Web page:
The Ladies' Museum, Bände 1-2

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James Robins and Company, 1830

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Seite 62 - ... we cooked up a resolution, somewhat modernizing their phrases, for appointing the first day of June, on which the Port bill was to commence, for a day of fasting, humiliation, and prayer, to implore heaven to avert from us the evils of civil war, to inspire us with firmness in support of our rights, and to turn the hearts of the King and Parliament to moderation and justice.
Seite 17 - He can please when pleasure is required ; but it is his peculiar power to astonish. He seems to have been well acquainted with his own genius, and to know what it was that Nature had bestowed upon him more bountifully than upon others ; the power of displaying the vast, illuminating the splendid, enforcing the awful, darkening the gloomy, and aggravating the dreadful...
Seite 67 - But you are, perhaps, curious to know how this new scene has struck a savage of the mountains of America. Not advantageously, I assure you. I find the general fate of humanity here, most deplorable. The truth of Voltaire's observation, offers itself perpetually, that every man here must be either the hammer or the anvil.
Seite 110 - Yesterday, a very pretty letter from Annabella, which I answered. What an odd situation and friendship is ours! — without one spark of love on either side, and produced by circumstances which in general lead to coldness on one side, and aversion on the other. She is a very superior woman, and very little spoiled, which is strange in an heiress — a girl of twenty — a peeress that is to be, in her own right — an only child, and a savante, who has always had her own way. She is a poetess —...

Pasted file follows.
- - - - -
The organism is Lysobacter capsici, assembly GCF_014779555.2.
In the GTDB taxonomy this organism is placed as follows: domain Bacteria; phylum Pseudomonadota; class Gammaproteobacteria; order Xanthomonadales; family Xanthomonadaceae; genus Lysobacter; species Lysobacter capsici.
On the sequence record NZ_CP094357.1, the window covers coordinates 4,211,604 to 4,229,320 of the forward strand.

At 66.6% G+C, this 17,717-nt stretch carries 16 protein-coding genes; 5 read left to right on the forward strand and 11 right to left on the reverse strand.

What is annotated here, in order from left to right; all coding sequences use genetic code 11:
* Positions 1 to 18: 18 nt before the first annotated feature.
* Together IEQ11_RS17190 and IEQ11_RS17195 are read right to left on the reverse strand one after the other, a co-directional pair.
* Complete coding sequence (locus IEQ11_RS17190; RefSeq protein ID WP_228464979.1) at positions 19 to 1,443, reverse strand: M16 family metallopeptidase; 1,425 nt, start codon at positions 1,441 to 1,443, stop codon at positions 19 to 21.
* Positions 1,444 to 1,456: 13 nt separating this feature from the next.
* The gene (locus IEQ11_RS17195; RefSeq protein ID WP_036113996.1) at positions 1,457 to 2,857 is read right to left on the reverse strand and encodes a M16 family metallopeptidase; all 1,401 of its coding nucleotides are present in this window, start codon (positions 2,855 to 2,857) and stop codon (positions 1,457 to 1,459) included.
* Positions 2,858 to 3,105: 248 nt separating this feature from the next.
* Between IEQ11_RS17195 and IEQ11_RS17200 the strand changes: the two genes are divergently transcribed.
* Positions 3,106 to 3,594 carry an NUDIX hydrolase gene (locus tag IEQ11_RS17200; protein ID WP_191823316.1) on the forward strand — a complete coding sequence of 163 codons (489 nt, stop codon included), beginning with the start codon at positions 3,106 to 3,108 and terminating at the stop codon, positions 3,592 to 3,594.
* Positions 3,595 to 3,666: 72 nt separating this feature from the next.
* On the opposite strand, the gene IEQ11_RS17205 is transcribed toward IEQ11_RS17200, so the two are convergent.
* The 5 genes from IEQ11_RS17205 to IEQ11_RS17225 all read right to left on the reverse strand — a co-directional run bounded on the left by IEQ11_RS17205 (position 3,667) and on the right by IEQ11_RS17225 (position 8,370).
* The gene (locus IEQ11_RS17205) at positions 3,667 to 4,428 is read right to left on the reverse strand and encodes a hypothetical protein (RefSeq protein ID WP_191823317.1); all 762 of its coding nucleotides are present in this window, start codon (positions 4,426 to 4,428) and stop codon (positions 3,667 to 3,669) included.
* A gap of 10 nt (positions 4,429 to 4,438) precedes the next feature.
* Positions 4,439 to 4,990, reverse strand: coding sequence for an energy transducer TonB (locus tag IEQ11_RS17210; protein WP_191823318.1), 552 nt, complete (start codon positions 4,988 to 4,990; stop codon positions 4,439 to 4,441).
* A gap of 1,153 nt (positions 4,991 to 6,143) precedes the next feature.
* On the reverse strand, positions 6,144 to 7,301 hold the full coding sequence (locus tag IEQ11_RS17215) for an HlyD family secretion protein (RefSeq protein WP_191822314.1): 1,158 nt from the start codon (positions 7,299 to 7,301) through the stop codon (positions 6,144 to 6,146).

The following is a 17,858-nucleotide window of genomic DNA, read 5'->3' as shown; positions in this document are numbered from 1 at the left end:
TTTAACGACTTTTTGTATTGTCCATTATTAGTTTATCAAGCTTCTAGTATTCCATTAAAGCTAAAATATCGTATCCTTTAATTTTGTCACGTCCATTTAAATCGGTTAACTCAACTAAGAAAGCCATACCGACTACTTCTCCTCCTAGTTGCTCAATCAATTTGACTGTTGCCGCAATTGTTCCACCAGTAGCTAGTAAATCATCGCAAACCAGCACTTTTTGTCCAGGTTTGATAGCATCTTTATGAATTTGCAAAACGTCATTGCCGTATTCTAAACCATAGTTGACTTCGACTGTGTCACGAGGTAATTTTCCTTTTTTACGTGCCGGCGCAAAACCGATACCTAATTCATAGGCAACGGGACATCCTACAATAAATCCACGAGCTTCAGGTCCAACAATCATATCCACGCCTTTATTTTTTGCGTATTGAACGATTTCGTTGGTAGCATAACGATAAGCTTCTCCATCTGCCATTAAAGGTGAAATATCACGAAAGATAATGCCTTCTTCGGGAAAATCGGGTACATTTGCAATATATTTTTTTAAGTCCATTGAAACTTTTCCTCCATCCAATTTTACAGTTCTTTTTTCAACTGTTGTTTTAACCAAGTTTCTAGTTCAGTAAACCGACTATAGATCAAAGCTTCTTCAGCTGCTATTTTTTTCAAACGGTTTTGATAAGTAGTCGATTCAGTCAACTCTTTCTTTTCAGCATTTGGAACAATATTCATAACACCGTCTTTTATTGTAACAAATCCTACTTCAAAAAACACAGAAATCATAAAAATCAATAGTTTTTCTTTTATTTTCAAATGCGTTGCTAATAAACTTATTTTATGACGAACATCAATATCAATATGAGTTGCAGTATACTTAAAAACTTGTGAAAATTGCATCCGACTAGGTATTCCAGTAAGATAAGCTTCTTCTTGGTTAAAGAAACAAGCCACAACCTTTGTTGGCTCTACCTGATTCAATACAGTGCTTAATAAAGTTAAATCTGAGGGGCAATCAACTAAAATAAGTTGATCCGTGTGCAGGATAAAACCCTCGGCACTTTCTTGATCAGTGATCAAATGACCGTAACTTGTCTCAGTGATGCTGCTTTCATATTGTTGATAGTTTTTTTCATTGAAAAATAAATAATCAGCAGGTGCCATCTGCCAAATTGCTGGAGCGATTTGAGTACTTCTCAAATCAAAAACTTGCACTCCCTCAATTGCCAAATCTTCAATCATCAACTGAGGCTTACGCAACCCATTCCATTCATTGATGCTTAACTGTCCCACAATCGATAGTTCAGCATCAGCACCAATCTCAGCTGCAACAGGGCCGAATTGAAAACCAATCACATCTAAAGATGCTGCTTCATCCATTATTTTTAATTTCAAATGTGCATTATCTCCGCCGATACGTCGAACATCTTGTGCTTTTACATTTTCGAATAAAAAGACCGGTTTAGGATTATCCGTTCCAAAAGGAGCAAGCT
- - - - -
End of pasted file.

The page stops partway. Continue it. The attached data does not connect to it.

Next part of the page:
Seite 64 - I never heard either of them speak ten minutes at a time, nor to any but the main point, which was to decide the question. They laid their shoulders to the great points, knowing that the little ones would follow of themselves.
Seite 68 - Preach, my dear Sir, a crusade against ignorance. Establish and improve the law for educating the common people. Let our countrymen know that the people alone can protect us against these evils, and that the tax which will be paid for this purpose is not more than the thousandth part of what will be paid to kings, priests, and nobles, who will rise up among us if we leave the people in ignorance.
Seite 298 - With which the King was greatly offended, and said that then he should be under the law, which was treason to affirm, as he said; to which I said that Bracton saith, quod Rex non debet esse sub homine sed sub Deo et lege [that the King ought not to be under man but under God and under the law—BT\.
Seite 5 - God would forgive me, and cast away my sins from me, and that he would receive me into everlasting life. So I take my leave of you all, making my peace with God.
Seite 298 - Judges: to which it was answered by me, that true it was, that God had endowed his Majesty with excellent science, and great endowments of nature; but His Majesty was not learned in the laws of his realm of England, and causes which concern the life, or inheritance, or goods, or fortunes of his subjects, are not to be decided by natural reason but by the artificial reason and judgment of law, which law is an act which requires long study and experience, before that a man can attain to the cognizance...
Seite 298 - Then the king said, that he thought the law was founded upon reason, and that he and others had reason as well as the judges. To which it was answered by me, that true it was that God had endowed his majesty with excellent science and great endowments of nature ; but his majesty was not learned in the laws of his realm of England. And causes which concern the life or inheritance, or goods or...

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